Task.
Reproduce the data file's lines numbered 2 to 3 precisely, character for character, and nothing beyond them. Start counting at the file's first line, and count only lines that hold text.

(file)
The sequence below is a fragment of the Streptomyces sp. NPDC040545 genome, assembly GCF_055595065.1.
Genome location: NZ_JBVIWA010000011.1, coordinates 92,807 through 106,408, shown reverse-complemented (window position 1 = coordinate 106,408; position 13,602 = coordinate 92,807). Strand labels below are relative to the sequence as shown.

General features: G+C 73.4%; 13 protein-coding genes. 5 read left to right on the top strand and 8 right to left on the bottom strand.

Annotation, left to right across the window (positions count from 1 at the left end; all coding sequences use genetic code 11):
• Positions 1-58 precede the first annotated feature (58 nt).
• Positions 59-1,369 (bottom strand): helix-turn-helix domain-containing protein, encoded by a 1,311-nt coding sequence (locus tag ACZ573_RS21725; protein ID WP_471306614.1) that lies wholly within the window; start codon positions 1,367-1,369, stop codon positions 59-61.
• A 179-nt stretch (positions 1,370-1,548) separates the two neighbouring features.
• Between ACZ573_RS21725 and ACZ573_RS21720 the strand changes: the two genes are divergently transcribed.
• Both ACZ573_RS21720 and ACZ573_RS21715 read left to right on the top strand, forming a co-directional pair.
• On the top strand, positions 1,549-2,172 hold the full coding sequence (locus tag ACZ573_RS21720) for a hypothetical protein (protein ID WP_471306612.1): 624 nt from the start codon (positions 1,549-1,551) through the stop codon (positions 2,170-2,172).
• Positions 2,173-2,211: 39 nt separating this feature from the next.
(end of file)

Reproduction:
Genome location: NZ_JBVIWA010000011.1, coordinates 92,807 through 106,408, shown reverse-complemented (window position 1 = coordinate 106,408; position 13,602 = coordinate 92,807). Strand labels below are relative to the sequence as shown.

General features: G+C 73.4%; 13 protein-coding genes. 5 read left to right on the top strand and 8 right to left on the bottom strand.